|University of British Columbia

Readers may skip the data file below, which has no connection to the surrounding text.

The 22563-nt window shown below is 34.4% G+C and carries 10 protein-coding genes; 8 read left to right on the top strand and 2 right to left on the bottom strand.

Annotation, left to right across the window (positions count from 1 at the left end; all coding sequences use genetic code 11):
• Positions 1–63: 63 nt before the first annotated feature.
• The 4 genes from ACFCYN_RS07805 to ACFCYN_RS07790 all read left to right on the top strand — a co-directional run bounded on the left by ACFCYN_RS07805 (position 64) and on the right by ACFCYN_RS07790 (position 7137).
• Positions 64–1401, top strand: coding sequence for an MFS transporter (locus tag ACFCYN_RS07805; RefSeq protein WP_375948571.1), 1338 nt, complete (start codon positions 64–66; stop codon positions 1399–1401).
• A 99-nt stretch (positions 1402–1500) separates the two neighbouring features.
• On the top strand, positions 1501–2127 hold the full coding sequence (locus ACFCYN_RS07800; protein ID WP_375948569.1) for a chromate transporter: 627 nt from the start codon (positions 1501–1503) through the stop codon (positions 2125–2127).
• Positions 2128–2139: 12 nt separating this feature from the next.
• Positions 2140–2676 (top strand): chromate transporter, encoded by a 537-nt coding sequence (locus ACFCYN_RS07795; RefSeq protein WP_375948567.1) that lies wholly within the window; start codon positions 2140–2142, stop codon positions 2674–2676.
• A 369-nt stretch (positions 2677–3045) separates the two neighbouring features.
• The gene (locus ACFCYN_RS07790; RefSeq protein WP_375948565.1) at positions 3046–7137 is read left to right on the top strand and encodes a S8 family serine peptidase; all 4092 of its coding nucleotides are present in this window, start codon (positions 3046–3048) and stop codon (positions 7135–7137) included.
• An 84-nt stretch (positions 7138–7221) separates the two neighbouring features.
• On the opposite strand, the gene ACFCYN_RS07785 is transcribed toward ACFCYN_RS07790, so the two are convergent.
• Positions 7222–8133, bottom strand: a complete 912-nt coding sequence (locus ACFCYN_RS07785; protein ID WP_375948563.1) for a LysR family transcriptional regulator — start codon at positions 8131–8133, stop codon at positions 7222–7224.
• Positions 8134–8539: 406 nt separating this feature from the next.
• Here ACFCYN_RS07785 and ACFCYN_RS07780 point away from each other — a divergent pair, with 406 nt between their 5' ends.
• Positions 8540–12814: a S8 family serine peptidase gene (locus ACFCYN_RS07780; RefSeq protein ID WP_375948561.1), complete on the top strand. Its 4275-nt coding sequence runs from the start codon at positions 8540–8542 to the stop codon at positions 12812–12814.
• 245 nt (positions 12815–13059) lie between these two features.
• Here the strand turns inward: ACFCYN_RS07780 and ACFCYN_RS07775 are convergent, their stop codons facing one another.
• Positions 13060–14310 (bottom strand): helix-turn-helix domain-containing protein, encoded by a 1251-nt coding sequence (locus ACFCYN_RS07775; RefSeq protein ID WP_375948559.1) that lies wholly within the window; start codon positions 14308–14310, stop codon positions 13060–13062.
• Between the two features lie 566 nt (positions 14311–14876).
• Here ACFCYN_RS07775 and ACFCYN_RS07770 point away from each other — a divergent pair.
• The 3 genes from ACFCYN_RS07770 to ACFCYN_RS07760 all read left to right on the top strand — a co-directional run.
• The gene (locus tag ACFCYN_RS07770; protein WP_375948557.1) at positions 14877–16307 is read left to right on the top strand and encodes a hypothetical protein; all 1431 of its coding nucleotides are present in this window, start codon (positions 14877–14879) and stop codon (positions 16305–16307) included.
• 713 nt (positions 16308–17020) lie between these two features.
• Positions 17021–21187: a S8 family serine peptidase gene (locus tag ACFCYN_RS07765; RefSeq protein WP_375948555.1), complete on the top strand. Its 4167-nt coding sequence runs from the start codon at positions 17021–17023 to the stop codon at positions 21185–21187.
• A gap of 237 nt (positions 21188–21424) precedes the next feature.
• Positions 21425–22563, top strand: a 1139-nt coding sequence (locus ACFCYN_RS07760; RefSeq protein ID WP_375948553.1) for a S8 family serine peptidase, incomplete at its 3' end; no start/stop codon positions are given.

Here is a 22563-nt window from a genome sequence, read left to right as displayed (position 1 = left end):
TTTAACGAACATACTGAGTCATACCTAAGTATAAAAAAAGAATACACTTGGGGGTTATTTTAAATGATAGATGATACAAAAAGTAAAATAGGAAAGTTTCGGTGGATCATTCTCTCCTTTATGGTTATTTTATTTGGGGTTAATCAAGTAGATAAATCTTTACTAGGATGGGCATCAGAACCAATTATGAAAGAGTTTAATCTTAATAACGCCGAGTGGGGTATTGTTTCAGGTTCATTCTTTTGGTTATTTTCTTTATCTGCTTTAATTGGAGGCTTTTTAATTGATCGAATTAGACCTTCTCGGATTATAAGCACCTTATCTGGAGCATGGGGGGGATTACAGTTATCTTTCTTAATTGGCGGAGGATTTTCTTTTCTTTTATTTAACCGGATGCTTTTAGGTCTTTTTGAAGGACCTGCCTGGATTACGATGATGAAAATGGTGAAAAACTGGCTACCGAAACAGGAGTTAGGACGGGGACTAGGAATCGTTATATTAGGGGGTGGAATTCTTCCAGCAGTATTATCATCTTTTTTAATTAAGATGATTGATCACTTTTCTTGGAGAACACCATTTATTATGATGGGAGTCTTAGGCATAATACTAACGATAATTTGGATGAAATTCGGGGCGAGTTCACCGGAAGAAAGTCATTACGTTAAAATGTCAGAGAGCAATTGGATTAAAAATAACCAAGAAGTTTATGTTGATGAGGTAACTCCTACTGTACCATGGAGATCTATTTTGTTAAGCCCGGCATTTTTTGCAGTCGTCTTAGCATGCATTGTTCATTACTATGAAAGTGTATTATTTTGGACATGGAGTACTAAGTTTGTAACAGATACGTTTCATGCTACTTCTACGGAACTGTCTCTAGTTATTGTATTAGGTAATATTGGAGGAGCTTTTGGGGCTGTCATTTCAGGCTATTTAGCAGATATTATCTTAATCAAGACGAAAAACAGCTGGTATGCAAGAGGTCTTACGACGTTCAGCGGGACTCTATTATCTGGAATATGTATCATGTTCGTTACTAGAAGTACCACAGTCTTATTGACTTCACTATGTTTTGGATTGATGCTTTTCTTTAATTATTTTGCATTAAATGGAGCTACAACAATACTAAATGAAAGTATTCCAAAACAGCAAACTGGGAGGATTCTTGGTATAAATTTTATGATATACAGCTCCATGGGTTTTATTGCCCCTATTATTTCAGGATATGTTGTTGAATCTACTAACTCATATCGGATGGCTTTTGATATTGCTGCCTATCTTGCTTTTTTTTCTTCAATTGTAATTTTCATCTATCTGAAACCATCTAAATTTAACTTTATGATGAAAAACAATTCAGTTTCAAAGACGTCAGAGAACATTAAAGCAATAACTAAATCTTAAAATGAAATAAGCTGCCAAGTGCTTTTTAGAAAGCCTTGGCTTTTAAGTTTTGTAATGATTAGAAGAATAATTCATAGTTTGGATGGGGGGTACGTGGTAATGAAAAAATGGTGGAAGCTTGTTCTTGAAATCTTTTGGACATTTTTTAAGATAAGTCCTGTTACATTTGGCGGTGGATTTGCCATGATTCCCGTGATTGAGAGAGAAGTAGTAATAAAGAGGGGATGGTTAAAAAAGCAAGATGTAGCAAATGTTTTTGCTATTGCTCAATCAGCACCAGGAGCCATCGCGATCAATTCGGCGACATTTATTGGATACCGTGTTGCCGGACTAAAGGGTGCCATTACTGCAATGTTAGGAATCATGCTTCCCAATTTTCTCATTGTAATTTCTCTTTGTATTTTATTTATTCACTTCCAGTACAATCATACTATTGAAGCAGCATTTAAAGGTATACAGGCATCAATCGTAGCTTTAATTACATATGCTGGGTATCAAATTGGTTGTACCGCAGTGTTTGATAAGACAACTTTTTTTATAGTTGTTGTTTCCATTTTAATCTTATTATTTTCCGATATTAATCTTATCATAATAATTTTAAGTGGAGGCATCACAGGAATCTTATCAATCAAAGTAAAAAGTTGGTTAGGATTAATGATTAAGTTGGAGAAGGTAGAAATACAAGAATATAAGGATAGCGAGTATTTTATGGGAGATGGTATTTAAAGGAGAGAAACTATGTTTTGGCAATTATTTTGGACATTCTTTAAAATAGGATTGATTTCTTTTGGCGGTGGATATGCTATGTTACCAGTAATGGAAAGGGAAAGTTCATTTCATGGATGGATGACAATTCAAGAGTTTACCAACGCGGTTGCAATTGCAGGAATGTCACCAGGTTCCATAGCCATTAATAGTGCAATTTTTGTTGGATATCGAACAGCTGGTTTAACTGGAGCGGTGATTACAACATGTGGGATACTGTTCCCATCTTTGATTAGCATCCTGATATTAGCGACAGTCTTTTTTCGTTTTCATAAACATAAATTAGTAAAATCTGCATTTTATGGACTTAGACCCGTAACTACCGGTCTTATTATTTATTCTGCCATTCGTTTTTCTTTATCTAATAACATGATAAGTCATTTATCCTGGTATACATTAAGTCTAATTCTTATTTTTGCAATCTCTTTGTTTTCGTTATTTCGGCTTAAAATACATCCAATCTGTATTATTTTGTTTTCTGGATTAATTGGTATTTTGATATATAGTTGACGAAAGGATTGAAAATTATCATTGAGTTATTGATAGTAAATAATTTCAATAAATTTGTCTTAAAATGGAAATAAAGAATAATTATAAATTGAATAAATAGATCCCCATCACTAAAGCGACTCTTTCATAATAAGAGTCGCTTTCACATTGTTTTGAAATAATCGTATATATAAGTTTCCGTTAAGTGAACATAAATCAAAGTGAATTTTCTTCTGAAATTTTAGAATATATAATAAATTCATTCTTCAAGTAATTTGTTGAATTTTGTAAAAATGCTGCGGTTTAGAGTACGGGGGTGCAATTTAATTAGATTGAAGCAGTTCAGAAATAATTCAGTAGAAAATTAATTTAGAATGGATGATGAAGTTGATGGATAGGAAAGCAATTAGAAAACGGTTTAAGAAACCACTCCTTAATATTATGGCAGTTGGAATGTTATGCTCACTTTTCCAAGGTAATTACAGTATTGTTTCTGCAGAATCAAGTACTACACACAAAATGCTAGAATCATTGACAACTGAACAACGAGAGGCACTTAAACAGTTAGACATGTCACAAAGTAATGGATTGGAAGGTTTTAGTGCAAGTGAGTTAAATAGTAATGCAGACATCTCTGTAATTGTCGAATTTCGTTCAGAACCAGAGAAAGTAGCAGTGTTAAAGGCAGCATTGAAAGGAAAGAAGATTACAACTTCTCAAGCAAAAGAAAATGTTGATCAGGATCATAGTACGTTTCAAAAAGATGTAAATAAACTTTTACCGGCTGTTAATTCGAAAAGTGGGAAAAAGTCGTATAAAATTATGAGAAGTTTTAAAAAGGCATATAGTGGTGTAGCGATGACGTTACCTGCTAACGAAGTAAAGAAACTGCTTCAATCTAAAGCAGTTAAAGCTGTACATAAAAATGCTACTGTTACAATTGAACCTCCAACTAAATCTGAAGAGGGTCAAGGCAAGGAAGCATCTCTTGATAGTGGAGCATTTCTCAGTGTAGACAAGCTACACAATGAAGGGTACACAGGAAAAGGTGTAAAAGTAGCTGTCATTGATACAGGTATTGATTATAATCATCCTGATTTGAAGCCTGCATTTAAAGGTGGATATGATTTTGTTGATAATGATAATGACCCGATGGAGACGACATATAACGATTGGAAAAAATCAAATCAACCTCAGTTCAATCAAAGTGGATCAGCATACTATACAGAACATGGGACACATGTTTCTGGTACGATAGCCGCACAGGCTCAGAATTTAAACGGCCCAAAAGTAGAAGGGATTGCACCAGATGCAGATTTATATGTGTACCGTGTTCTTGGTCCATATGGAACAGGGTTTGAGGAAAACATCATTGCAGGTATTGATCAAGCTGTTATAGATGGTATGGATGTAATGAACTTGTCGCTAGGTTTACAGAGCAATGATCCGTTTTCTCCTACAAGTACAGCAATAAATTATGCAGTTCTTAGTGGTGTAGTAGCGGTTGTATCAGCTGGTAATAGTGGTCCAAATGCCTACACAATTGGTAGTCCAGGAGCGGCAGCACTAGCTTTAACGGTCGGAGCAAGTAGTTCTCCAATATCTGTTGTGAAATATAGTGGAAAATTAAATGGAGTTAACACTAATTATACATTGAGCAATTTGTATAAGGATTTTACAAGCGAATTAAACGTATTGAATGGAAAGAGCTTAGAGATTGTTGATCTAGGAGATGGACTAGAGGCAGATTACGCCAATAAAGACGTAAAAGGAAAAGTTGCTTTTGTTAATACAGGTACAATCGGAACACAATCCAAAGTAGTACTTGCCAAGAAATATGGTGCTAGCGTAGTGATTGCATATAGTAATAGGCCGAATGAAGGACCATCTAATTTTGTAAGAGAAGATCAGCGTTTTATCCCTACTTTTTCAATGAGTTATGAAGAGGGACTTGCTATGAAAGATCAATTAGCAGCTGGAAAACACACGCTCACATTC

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The “new” sociology of morality has issued a call for research. This revival movement has focused on combining findings in cultural sociology with new findings in cognitive science to identify morality as a “cultural schema” or habitus-like framework which shapes individual action. While invaluable, this research addresses only half of the equation. In line with previous theoretical work in cultural sociology, this paper endeavours to examine both the production and consumption processes through which morality is transmitted. The paper relies on data from an empirical study of visitor experiences to two genocide museums in Phnom Penh, Cambodia. Material from both museums was analyzed to find two parallel narratives of genocide running through the museums : an emphasis on the universal nature of the genocide to appeal to international visitors, and an account of the particularities of the genocide to serve domestic political goals. To trace the reception of the museum claims, 45 in-depth interviews with Western visitors were analyzed. I found four “types” of experiences at the museums based on different ways visitors incorporated new information about the genocide into their existing schemas : firm universalism, push-over universalism, adamant relativism and new converts to relativism. While the majority of visitors had stable experiences, reinforcing pre-existing “schemas” (moral frameworks) of universalism or relativism, some visitors did have transformative experiences, where information about the Cambodian genocide overhauled existing schemas of genocide. Beyond the sociology of morality, these findings hold significant implication for globalization studies. What political implications do stable and transformative moral experiences at genocide museums have for genocide?